FROM his opening statement in the Tory leadership debate on ITV last night, Boris Johnson presented himself as the only candidate to have campaigned for Brexit from the start – in the end, I suspect that guarantees his victory with the Conservative Party’s rank and file. Hunt improbably anchored himself as a ‘tough negotiator’, then identified himself as an ‘entrepreneur’, but this too I found unpersuasive, because he brought no virtues of entrepreneurship (or in plain English ‘business’) to the Health Department or Foreign Office, which remain the most resistant to reform of any government departments.
Going first in answer to the first question, Hunt contradicted himself by saying that he should not make a promise to leave on 31 October, but that he was prepared to do whatever it takes to honour Brexit. Johnson was full of energy: fast-talking, jabbing his finger and delivering without falter a prepared promise to leave on 31 October. Hunt was asked to follow up, but he pivoted to ask Boris whether he would resign if we failed to leave on 31 October. Johnson handled the hijack well by promising to leave on time, but didn’t directly answer the question. They immediately interrupted and attacked each other – I was surprised, because such a spectacle doesn’t look good for whoever wins. Both looked like stereotypical politicians, unwilling to answer questions directly and more willing to attack the other person than to specify policy.
Of the two, Hunt was the guiltier. His strategy was offensive and I was increasingly irritated by his repeated pivots from answering a question to asking a question. He reminded me of Rod ‘Rory’ Stewart in crying alarm about his opponents’ lack of specificity and realism, while hypocritically offering little of either. He also reminded me of Theresa May in taking both sides, sitting on the fence, and trying to appeal to everybody. He promised to deliver Brexit but not to leave without a deal; he pretended to be the better negotiator but warned that leaving without a deal would be a disaster; he pretended to be a committed Brexiteer but reprised much of what he said as a Remainer; he claimed to be a conservative but seemed to be under instructions to ring the bells marked ‘Trump is bad’ and ‘social issues are good’.
Johnson’s best response was that Hunt is ‘defeatist’, and he got applause for interrupting Hunt’s alarmism about over-optimism by asserting that this country needs more optimism. His energy started to triumph. Hunt started to stutter and looked increasingly like his cariacture – Bambi blinking into the hunter’s sights and trying to deflect bullets with waffle.
The ITV presenter Julie Etchingham closed the first half before the ad break with a pointless pantomime that Johnson clearly won: she asked them to raise their hands if they were confident we would leave the EU on 31 October: both raised their hands silently, then Johnson exclaimed, ‘That’s the spirit, Jeremy!’ The quip usefully reminded us of Hunt’s defeatism and Johnson’s optimism. Johnson’s not just the only true Brexiteer in the race to deliver Brexit, he’s also learned the cut and thrust that Theresa May and Jeremy Hunt eschewed in favour of cut and run.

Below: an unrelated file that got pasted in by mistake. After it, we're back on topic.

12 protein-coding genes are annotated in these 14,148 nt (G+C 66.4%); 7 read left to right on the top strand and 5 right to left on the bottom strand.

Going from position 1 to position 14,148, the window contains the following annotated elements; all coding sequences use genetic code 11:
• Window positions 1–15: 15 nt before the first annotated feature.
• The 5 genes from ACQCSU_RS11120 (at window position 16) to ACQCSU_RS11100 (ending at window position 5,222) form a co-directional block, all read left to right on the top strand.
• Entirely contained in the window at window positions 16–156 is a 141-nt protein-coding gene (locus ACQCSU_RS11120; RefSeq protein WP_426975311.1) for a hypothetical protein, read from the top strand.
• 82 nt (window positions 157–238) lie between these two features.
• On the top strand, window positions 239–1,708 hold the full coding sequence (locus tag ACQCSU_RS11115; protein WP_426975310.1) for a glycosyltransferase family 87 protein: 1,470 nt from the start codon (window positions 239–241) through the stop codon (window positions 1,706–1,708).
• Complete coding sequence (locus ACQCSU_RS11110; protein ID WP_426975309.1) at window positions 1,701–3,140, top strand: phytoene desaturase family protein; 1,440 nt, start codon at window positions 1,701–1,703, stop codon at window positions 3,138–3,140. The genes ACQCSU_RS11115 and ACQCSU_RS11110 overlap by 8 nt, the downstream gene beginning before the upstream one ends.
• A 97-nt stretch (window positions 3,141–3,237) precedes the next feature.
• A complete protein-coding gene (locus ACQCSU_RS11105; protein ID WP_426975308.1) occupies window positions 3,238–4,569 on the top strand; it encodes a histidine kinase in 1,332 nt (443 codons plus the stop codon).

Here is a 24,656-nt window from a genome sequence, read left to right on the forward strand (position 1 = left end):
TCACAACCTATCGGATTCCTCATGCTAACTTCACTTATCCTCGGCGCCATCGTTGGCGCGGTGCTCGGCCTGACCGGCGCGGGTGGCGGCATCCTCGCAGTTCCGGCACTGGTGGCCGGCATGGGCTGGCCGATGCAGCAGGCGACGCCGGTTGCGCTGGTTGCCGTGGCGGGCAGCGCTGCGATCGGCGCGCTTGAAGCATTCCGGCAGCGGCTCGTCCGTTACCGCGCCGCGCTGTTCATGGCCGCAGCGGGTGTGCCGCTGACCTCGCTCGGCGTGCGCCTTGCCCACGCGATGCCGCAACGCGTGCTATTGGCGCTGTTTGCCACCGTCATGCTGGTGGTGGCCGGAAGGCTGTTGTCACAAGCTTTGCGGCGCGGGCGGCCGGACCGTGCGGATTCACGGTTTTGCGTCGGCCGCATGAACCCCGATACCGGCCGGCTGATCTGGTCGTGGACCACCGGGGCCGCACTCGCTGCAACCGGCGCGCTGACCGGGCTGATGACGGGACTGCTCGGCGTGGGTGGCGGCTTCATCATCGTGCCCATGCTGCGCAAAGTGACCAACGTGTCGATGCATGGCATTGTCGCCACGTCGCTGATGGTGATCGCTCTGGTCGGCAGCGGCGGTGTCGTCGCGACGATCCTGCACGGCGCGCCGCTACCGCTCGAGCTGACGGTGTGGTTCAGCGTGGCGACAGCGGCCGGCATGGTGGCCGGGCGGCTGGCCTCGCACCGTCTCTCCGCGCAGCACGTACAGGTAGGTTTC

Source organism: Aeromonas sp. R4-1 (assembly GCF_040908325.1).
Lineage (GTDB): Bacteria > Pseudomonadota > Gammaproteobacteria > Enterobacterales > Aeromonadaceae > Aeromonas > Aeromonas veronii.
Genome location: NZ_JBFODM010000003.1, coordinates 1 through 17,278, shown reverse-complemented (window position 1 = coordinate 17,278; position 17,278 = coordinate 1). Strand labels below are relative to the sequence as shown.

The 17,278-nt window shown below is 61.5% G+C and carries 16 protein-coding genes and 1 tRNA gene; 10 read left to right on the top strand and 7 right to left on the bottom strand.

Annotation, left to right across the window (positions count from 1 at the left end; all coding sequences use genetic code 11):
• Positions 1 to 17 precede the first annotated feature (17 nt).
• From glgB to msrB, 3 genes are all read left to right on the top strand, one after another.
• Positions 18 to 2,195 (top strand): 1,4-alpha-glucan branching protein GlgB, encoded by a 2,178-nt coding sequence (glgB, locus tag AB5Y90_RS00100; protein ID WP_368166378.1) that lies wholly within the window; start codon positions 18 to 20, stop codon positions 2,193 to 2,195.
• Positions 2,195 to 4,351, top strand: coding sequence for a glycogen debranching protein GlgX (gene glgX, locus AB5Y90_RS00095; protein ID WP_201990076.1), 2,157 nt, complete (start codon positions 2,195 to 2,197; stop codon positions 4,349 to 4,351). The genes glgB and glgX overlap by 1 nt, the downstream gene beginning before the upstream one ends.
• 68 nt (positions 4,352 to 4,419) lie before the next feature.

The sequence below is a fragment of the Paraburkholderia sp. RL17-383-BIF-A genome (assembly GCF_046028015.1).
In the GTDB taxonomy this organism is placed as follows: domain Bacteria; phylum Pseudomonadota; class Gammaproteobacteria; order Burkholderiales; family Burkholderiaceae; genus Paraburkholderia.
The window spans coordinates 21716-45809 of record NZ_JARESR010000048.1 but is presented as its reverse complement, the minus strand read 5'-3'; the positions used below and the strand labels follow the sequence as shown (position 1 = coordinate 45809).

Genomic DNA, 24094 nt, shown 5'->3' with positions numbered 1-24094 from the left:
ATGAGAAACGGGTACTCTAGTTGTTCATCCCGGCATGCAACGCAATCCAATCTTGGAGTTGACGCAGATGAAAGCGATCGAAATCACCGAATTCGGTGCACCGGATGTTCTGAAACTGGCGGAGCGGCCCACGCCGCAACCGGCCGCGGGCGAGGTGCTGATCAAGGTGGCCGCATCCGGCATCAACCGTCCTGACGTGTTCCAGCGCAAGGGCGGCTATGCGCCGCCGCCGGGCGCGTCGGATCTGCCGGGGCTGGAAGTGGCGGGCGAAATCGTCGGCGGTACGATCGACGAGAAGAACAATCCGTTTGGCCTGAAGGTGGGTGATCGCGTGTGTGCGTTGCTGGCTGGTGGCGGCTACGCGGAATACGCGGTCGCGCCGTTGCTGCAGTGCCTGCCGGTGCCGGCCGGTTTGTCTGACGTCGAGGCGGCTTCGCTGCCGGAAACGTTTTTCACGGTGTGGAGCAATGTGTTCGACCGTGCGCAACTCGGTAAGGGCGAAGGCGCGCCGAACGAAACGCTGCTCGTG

In answering the first post-break question, Johnson had the opportunity to appeal to the disaffected conservative too. He reminded us of his unlikely triumphs in two London mayoral elections and the Brexit referendum, and of the loony left who he defeated in London and promises to defeat in the next general election. He effectively concluded with a Trumpian political posture: ‘Beat Corbyn!’
Hunt tried to return that volley by posing as a strong foreign secretary, something he had alluded to several times in the first half. He claimed to be as strong against China’s abuses of the Hong Kongese as against Trump’s abuses of the UK ambassador. I found that latter claim to be ironic: defending the UK ambassador is not the only way to be strong in this international war of words. Another strong position would be to condemn Sir Kim Darroch for the vacuousness of his opining, recall him, and appoint a more diplomatic and articulate diplomat (and a Brexiteer). Hunt’s defence of Darroch confirms Hunt’s reputation for avoiding change and defending the status quo. The Foreign Office is increasingly obviously a world unto itself: obstructionism, partisanship, and leaks. Clearly Hunt has no intent to change anything.
Hunt then reminded of us of his weakness as a health secretary, too, by committing to reform of social care, something he offered as a priority during the previous televised debate. As I wrote at the time, every time he makes this commitment I want to ask: ‘So why didn’t you reform social care when you were actually, you know, the Secretary of State for Health and Social Care?’ He was the longest serving and most powerful said secretary ever, but did nothing to arrest spiralling costs, avoidable mistakes, poor service delivery, and employment disputes. Hunt even repeated his commitment to reformed social care in his closing statement. I can only imagine that Hunt’s team think that modern inattentive knee-jerk progressives pin all their hopes on anyone who says ‘social care’, but anyone who pays any attention to politics is reminded of his Theresa-like reputation for achieving nothing while holding high office for record terms.
Johnson neatly pivoted to his second direct appeal to conservatives by reminding us of his keenness to cut taxes and defeat loony leftism. Unfortunately, television is the last place to air conservatism. This debate, like the other two, was half about Brexit and half about style: substantively Hunt certainly lost, but Johnson did not substantively win. And Hunt’s repeated painting of Johnson as the man who doesn’t directly answer the question is the mud that’s going to stick even after Johnson becomes PM.